It’s New Orleans: Out to Lunch

Hosted ByPeter Ricchiuti

OUT TO LUNCH finds the country's most entertaining finance professor Peter Ricchiuti conducting business New Orleans style: over lunch. Each week Peter invites guests from the New Orleans business world to join him, sometimes for fine dining others for pizza. From CEO's to startups, managers, musicians, biomed needle-movers, Silicon Bayou success stories and entrepreneurs of all stripes put aside the elevator pitch and the talking points and actually enjoy themselves. It's business, New Orleans style.
You can also hear the show on WWNO 89.9FM.

Mom, Where Do Buildings Come From? – Out to Lunch – It’s New Orleans

We talk a lot in New Orleans about the “rebirth” of the city but before the city was re-born it was born. The architects of what we all agree is our remarkably beautiful city were just that: architects.

The major architects of today’s New Orleans are renaissance men and women. An eye for beauty and an ability to translate that into an engineerable design, once thought to be a singularly rare talent in itself, is today is just the beginning of far more complex procedure that involves knowledge of the law, investment skills, management ability and more than a passing knowledge of community dynamics.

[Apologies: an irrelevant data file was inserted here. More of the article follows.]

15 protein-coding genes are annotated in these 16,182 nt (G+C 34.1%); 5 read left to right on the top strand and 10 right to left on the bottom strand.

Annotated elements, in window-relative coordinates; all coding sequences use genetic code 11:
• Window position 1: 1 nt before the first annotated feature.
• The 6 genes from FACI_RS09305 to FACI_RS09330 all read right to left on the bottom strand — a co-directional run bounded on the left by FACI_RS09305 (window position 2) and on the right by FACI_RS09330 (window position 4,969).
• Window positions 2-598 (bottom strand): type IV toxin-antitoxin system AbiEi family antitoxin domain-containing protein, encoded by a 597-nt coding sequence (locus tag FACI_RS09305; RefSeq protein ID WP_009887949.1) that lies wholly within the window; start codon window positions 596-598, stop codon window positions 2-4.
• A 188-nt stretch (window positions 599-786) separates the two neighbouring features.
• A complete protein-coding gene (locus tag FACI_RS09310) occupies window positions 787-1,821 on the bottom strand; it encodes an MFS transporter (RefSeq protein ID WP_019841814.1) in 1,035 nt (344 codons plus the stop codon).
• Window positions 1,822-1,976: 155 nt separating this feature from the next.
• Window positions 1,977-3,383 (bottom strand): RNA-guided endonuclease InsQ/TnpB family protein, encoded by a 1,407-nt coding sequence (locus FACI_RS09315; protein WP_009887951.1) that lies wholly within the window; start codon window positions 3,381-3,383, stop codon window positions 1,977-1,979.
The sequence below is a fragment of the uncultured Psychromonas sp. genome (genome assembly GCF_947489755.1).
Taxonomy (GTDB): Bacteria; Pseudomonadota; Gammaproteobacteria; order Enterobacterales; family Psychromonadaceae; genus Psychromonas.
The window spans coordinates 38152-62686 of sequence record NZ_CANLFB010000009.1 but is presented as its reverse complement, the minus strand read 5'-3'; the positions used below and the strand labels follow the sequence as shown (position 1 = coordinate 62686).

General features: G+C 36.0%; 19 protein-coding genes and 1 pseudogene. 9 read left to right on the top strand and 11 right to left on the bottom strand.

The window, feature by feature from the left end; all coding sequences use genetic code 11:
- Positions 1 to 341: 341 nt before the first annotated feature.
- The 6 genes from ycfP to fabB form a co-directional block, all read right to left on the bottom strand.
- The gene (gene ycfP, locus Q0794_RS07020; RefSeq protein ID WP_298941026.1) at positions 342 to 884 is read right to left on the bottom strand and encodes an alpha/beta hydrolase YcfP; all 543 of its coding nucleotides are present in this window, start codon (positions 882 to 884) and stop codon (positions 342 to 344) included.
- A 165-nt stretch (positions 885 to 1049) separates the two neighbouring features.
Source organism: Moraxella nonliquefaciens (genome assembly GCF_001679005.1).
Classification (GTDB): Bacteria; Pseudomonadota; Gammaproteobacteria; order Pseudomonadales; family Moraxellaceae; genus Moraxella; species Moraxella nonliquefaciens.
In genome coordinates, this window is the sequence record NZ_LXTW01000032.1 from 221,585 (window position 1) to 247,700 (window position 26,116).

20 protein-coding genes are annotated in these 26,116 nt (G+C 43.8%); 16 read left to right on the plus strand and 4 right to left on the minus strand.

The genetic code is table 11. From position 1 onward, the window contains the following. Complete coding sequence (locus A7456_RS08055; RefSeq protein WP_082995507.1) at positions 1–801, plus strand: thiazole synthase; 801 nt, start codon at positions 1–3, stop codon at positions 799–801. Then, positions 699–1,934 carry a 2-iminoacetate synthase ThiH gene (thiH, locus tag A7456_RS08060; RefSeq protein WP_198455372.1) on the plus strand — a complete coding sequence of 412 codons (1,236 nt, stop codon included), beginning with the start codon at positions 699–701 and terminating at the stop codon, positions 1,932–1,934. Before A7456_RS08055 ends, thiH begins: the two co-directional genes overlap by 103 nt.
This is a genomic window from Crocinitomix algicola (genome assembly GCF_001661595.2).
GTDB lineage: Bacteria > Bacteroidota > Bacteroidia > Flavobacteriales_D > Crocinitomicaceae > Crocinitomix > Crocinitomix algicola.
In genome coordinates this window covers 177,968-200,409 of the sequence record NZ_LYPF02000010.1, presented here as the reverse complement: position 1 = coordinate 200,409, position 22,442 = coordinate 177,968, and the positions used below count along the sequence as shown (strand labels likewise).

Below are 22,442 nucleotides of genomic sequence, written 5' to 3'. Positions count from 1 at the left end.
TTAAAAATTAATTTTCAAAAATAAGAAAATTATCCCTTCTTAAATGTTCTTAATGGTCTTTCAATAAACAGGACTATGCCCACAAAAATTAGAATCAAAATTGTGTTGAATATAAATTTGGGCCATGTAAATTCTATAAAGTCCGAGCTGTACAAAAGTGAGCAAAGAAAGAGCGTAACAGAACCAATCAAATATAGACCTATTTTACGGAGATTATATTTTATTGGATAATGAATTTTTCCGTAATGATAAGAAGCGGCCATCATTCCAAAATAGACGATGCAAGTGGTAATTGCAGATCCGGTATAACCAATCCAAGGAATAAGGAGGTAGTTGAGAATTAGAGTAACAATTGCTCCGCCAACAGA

angela o'byrne

Angela O’Byrne is President of Perez, a 100% woman and minority owned architecture and development company. Angela’s stewardship has grown the New Orleans company into 14 offices nationwide, from Los Angeles to New York. Locally, among myriad other projects, Perez has reimagined public housing, is designing terminals for the new airport, and creating a blueprint for the rebirth of West End. 

marcel wisznia

Marcel Wisznia is President of the architecture and development company that bears his name, Wisznia. As developers Wisznia have bought downtown buildings like The Saratoga, The Maritime, and Union Lofts and as architects have transformed them into highly desirable living spaces. Wisznia’s vision of downtown New Orleans is a major contribution to the ceation of what is now a community of 5,000 permanent downtown residents and the subsequent birth of a host of new businesses.

marcel wisznia angela o'byrne peter ricchiuti